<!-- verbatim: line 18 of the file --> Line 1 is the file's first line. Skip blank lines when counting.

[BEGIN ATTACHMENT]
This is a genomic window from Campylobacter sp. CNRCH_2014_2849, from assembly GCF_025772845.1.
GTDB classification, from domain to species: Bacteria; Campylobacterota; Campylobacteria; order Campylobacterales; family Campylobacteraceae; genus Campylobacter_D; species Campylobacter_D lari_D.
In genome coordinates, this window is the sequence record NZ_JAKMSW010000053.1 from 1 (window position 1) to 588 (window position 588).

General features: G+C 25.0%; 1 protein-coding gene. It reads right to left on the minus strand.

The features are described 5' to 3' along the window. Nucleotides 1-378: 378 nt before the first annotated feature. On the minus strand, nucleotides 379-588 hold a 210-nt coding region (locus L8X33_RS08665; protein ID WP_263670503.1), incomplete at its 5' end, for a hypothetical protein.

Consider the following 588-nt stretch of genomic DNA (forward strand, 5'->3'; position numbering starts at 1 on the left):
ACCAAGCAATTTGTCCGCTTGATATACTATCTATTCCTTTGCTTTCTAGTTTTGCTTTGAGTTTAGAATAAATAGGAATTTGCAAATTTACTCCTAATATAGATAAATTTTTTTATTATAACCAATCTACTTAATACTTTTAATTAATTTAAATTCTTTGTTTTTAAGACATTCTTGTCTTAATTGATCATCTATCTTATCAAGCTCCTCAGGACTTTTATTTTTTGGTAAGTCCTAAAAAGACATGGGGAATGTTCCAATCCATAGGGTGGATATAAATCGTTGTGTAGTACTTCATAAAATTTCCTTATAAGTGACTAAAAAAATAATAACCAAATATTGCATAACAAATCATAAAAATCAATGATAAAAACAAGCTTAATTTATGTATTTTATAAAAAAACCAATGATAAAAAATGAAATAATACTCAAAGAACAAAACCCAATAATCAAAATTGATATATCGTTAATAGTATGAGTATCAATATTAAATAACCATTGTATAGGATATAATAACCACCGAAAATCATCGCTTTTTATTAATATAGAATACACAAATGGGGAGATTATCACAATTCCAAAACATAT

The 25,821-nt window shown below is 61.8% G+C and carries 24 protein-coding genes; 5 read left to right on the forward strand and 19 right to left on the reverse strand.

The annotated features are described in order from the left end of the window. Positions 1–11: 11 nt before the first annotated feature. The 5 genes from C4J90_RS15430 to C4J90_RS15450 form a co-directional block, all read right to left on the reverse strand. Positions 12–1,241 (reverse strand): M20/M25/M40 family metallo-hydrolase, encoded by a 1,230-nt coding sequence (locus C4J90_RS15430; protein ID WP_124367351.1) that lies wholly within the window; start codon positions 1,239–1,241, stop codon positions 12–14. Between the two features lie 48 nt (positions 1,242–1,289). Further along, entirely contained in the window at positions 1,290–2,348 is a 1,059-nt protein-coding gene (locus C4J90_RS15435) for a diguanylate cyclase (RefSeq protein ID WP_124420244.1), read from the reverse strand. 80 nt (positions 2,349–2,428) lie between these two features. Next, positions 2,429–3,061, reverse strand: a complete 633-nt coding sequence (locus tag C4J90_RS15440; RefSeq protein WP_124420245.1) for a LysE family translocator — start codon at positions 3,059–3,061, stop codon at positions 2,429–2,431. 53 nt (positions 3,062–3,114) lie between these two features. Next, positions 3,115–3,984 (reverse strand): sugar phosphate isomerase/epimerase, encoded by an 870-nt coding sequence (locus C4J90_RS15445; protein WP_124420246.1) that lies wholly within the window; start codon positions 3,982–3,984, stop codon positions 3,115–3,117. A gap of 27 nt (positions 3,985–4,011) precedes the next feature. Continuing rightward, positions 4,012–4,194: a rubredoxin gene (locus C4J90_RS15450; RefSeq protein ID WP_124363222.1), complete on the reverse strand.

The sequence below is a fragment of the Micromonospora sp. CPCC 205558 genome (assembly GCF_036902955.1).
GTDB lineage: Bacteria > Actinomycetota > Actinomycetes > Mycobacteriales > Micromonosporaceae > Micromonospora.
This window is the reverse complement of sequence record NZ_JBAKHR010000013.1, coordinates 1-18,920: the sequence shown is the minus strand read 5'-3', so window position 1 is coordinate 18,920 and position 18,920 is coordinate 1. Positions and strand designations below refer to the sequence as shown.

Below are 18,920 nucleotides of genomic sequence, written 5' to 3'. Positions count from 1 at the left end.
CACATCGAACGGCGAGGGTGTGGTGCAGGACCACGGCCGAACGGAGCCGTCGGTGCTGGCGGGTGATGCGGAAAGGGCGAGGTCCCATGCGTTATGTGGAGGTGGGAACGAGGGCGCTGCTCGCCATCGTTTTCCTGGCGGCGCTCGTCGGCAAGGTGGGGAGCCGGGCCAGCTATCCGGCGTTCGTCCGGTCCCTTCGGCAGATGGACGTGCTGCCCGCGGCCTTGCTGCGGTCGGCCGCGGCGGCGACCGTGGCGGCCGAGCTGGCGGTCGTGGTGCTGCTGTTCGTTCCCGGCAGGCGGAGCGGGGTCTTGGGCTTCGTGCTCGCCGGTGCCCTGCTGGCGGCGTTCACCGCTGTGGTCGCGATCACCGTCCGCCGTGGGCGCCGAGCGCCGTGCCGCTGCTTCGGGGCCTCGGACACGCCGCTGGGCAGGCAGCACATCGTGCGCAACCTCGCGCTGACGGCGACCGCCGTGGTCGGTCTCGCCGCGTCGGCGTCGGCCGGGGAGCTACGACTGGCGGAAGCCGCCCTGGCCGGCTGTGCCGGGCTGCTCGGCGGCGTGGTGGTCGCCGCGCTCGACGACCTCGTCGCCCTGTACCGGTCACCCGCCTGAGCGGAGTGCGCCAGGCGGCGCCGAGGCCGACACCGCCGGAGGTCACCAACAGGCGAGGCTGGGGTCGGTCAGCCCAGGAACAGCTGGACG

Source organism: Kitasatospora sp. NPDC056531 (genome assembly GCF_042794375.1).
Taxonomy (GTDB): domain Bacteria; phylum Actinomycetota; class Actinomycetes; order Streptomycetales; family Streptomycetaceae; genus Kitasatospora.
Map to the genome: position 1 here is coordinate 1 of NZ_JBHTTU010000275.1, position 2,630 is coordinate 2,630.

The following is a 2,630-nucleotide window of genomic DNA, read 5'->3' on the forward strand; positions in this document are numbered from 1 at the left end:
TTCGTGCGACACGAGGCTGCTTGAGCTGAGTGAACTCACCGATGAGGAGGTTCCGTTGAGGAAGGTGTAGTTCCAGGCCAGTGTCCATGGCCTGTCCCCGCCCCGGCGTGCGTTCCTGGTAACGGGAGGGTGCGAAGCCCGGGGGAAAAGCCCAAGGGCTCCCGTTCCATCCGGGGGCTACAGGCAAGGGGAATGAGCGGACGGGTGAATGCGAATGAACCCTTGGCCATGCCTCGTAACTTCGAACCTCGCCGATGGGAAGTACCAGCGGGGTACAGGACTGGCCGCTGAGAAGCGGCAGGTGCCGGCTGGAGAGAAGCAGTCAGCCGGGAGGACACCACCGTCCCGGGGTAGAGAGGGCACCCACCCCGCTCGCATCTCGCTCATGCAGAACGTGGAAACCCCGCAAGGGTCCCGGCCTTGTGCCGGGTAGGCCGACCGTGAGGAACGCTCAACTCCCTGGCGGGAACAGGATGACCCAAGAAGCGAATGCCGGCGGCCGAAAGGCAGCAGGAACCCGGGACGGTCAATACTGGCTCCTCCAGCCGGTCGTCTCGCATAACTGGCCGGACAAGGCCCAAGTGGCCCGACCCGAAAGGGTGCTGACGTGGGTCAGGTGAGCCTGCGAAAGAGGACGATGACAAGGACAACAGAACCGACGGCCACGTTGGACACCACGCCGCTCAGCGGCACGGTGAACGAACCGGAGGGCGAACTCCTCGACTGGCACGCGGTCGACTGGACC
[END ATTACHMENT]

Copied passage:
The following is a 2,630-nucleotide window of genomic DNA, read 5'->3' on the forward strand; positions in this document are numbered from 1 at the left end: